Why Is HIPAA Important?

HIPAA (Health Insurance Portability and Accountability Act) was passed in 1996 to protect the interests of the patient. At that time it was assumed that people were out of work or were in a precarious position at work.

Most insurance companies do not offer them any type of health insurance during this time, which places a significant financial burden on the resources of these individuals. In addition, there are no laws to protect sensitive patient data from data theft. You can join a course for the Health Insurance Portability and Accountability Act (HIPAA) via The eXchange Academy Store.

When the HIPAA law was passed, efforts were made to streamline data protection measures in the healthcare industry. Due to the dynamic nature of the healthcare industry, this important law has also been amended several times to ensure that it remains relevant over time and can deal with problems caused by technological change.

Why is HIPAA important to patients?

This gives patients a powerful tool to retrieve their medical records to determine if there are errors in their records. Patients can nominate as many people as they like to view their files if they are unable to do so (accident, illness, or other reason).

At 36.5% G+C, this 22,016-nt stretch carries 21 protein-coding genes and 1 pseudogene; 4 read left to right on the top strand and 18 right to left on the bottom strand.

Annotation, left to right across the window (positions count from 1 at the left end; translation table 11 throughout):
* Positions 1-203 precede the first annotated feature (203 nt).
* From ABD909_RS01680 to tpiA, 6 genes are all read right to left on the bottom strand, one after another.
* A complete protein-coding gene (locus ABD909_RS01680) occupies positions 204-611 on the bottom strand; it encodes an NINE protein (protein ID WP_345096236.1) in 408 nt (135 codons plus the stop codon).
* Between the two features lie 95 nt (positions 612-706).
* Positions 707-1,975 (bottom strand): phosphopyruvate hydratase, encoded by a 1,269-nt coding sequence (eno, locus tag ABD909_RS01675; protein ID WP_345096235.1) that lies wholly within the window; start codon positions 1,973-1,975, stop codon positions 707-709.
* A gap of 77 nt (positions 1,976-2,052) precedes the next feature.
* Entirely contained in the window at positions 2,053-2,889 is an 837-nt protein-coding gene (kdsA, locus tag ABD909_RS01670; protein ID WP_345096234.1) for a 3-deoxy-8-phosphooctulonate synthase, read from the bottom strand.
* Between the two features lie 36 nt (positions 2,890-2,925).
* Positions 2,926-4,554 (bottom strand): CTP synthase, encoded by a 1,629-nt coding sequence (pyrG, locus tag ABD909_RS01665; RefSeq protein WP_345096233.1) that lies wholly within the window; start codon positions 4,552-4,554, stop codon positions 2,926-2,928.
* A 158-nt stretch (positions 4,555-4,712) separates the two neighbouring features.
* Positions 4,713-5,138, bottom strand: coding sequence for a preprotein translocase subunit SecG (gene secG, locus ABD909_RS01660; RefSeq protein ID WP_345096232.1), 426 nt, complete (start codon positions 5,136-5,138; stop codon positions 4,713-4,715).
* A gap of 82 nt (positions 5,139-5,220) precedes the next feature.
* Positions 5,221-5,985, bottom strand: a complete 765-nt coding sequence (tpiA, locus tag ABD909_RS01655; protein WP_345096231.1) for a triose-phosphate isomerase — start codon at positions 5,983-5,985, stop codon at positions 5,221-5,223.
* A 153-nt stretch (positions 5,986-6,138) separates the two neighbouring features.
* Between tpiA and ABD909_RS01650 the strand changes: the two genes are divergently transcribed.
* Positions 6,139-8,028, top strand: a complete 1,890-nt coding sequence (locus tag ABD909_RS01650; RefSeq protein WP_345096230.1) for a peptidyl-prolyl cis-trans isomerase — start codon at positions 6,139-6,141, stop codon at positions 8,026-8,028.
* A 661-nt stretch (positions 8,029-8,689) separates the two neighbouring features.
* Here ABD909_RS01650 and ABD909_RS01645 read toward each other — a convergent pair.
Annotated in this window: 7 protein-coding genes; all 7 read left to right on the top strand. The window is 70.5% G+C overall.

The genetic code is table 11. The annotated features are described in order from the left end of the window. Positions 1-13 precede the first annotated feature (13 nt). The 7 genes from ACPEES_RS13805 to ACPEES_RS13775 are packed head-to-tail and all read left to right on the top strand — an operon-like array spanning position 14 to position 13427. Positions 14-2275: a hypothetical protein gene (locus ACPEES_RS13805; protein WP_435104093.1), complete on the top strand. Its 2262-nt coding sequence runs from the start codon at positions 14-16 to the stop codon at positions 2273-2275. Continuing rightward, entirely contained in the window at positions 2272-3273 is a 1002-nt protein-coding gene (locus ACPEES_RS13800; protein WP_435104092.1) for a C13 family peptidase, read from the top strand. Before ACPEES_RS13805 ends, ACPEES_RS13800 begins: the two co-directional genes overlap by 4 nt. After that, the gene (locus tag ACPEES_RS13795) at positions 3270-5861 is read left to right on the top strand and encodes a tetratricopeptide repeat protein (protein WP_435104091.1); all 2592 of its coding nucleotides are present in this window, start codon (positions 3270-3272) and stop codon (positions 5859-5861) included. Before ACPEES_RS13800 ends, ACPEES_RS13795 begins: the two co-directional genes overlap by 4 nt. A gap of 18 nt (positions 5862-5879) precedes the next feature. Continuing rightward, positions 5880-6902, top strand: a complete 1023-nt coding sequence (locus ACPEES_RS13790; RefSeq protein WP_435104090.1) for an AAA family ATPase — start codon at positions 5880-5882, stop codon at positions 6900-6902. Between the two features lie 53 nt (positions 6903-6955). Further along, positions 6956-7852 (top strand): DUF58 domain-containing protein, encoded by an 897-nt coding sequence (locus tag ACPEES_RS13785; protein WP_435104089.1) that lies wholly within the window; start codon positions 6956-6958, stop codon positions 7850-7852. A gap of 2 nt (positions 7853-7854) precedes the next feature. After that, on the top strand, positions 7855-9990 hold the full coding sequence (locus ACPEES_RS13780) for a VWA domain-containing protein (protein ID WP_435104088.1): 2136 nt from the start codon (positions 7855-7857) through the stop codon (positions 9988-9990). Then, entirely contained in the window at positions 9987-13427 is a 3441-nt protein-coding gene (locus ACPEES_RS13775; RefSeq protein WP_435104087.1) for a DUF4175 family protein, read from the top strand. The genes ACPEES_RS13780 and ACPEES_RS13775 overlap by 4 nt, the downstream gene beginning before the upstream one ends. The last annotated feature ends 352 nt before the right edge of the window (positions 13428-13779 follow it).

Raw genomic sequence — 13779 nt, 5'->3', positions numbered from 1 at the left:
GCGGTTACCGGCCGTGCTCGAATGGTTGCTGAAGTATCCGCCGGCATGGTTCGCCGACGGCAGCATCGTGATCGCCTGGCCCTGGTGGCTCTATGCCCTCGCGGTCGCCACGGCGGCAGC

HIPAA laws are designed to protect confidential medical information from unauthorized persons. Severe penalties for intentionally or incorrectly expired medical histories create a sense of security in people's minds. Information protected by HIPAA law includes:

  • The name of your doctor or healthcare provider is in your records.

  • Any discussions your doctor has with specialists, nurses, or others about your treatment.

  • Any information about you is held by your insurance company.

  • All billing data for your treatment at each clinic.